Tributes to 'generous' Wolverhampton bishop and community leader

Tributes have been paid to a well-known community leader who has died aged 94.

Bishop Plummer (centre) greets Prince Charles during a visit to Wolverhampton's Moathouse Lane Project
Bishop Plummer (centre) greets Prince Charles during a visit to Wolverhampton's Moathouse Lane Project

Bishop Homer Plummer was a leading figure in Wolverhampton's African-Caribbean community, and was a founder member of the Hibiscus housing association.

He was senior bishop at World of Spirit and Life Baptist Church in George Street, Ettingshall, and served as president of the Baptist Association of Europe.

Bishop Plummer was also head of a number of churches in London and Jamaica, and served as the first president for the Progressive National Baptist Convention UK.

His services to the community led to him being appointed an MBE in 1993.

Born in Jamaica, Mr Plummer moved to Wolverhampton during the 1960s and lived in Fir Grove, Graiseley, for more than 50 years.


He initially worked at the Goodyear tyre plant in Stafford Road, but devoted his life to voluntary work after being made redundant in the 1980s.

He sat on Wolverhampton Council's race relation and equal opportunities committee, Wolverhampton Council for Community Relations and Bilston and Wednesfield police consultative committee.

He also served with Wolverhampton Citizen Advice Bureau, UK Council of Churches community and race relation unit and Wolverhampton Interfaith group.

Prof Mel Chevannes, a former councillor, remembers Bishop Plummer supporting her voluntary work in setting up a night school for children during the 1980s.

"He helped me a lot when I was trying to set up a night school for children who weren't doing so well at school," he said.

"He used to go around Graiseley knocking on doors, he knew a lot of the people anyway. I really appreciated his generosity."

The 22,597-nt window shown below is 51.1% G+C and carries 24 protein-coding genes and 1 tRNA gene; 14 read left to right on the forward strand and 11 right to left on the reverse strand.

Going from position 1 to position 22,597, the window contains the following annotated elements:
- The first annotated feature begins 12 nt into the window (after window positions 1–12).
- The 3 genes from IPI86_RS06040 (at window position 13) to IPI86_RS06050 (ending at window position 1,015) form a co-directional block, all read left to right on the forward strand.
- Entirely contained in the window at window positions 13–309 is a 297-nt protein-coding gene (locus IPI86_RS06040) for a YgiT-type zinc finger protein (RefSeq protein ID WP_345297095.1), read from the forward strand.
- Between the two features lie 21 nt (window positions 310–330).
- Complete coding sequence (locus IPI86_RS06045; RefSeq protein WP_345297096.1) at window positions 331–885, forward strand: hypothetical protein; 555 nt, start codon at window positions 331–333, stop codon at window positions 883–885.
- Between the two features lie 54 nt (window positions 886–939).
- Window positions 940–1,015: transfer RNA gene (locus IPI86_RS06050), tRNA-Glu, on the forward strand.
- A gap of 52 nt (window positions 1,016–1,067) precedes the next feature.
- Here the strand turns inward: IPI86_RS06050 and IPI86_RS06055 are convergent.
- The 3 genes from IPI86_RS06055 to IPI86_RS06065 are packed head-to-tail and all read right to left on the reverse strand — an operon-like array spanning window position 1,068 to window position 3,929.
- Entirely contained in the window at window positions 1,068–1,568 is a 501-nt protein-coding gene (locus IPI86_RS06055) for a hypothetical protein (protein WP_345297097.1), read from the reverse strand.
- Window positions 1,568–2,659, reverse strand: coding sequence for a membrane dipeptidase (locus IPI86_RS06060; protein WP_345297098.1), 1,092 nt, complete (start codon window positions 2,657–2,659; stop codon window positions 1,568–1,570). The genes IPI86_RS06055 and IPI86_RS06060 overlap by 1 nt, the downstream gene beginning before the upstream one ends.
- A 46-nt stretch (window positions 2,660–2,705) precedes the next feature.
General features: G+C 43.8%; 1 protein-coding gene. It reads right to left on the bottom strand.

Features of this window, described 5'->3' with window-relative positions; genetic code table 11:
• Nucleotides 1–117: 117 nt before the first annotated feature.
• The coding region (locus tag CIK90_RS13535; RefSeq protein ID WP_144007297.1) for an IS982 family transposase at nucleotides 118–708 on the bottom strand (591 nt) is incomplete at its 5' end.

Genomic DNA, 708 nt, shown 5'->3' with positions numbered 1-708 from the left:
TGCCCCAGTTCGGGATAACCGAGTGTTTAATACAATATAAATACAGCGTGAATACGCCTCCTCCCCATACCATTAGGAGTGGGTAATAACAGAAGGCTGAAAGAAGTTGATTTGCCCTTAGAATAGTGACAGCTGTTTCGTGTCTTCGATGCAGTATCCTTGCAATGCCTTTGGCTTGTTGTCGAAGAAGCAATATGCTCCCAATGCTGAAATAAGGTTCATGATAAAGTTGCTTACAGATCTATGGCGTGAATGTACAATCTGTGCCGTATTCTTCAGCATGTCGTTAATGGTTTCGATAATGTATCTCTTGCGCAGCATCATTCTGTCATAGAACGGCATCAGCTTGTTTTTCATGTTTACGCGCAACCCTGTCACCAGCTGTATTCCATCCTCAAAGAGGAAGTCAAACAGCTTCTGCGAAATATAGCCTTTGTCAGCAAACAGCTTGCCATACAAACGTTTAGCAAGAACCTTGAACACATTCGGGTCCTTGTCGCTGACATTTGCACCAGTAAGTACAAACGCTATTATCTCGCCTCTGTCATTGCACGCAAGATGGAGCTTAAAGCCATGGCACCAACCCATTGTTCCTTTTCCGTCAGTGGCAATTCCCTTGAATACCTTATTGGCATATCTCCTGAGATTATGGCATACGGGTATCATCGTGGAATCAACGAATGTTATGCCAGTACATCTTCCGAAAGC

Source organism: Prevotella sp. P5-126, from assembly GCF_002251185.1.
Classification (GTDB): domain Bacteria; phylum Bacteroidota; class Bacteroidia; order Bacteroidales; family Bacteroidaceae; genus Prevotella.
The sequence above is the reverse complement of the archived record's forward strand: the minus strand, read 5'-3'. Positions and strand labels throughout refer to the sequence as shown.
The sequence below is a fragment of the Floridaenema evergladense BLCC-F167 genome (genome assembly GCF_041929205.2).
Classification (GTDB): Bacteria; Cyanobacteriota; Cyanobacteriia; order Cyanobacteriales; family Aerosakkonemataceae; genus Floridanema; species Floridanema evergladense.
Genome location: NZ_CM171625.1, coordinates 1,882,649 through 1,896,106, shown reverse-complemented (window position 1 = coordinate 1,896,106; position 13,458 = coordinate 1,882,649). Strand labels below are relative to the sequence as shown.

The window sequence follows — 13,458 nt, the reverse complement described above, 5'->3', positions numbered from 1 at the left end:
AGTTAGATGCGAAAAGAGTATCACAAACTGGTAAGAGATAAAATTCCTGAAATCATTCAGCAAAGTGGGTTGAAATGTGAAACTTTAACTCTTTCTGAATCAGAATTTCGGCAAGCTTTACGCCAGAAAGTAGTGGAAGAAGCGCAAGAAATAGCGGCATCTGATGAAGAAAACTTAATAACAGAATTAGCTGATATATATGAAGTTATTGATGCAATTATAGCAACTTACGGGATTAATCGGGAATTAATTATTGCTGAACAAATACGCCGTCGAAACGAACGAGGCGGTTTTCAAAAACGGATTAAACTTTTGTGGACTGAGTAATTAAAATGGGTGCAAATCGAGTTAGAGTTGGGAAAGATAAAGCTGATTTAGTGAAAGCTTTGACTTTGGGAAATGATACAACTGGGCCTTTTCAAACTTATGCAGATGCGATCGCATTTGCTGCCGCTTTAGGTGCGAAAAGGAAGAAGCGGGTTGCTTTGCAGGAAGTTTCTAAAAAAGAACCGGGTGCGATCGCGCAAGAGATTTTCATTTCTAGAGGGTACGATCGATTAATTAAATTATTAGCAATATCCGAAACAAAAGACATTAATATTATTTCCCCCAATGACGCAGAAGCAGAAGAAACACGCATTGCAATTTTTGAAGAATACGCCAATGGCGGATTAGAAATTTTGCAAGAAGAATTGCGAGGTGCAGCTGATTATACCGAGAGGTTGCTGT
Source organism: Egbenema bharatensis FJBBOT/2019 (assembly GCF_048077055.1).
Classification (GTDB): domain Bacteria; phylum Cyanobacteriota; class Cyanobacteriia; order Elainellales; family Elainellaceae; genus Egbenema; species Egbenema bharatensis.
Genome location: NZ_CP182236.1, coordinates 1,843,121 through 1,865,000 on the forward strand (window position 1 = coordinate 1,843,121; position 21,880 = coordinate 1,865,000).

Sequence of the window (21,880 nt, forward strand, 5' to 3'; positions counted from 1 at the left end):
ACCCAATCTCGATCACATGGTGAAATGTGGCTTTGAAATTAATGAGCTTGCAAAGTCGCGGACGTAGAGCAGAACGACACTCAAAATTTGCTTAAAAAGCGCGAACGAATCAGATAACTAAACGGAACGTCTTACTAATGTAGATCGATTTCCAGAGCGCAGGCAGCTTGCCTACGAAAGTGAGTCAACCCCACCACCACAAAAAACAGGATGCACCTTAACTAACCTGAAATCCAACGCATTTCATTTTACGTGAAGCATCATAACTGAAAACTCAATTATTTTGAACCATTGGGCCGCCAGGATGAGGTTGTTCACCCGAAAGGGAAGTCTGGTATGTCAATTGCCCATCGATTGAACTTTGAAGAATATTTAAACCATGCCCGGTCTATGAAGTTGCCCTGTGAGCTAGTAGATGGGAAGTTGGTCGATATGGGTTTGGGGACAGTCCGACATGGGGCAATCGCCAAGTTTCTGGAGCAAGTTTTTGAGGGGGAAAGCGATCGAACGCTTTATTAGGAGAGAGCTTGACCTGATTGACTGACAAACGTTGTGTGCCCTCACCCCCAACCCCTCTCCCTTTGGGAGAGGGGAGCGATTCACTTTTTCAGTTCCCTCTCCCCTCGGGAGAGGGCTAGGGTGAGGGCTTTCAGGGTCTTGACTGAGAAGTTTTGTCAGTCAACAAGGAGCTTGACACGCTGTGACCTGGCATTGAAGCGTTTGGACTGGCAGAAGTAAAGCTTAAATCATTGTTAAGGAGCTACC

Bishop Homer Plummer

Bishop Robert Bernard, who was ordained by Bishop Plummer, described his mentor as a dedicated man who did a lot for both the church and the community.

"He was a very hard-working for the church, he travelled a great deal, regularly going to other churches to give them his support," he said.

"He always wanted to do something for the community."

His son Pas Plummer, who worked with him on many of his schemes, said the Bishop would be much missed among Wolverhampton's black communities.

In 1981 Bishop Plummer founded the Moathouse Lane Project, which provided support for both young and elderly people within the African-Carribean community.

The project set up Wolverhampton's first day centre aimed at older people in the African and Caribbean communities, and also provided care for people in their own homes.

The project also operated a printing company which provided training for young people, while raising funds for its services.


A proud moment came in 1988 when he met Prince Charles during a visit to the Moathouse Lane Project, which was then based in Raglan Street, Wolverhampton.

He also set up project under the then-government's Youth Training Scheme, which helped young people gain office skills.

Pas Plummer said his work helped many people from Wolverhampton's black community to secure gainful employment and experience.

"From the Moathouse Lane Project, many people from the local African–Caribbean Community successfully went on to make careers in social work, in education and other professions," he said.

"He was a visionary person and a committed community member."

"He will be sadly missed by the African -Caribbean Community of Wolverhampton."

His wife Icylin died in 2010. He leaves nine children, 18 grandchildren and five great-grandchildren.

Bishop Plummer died at his home on September 20, but his funeral was held this month at Bushbury Crematorium.

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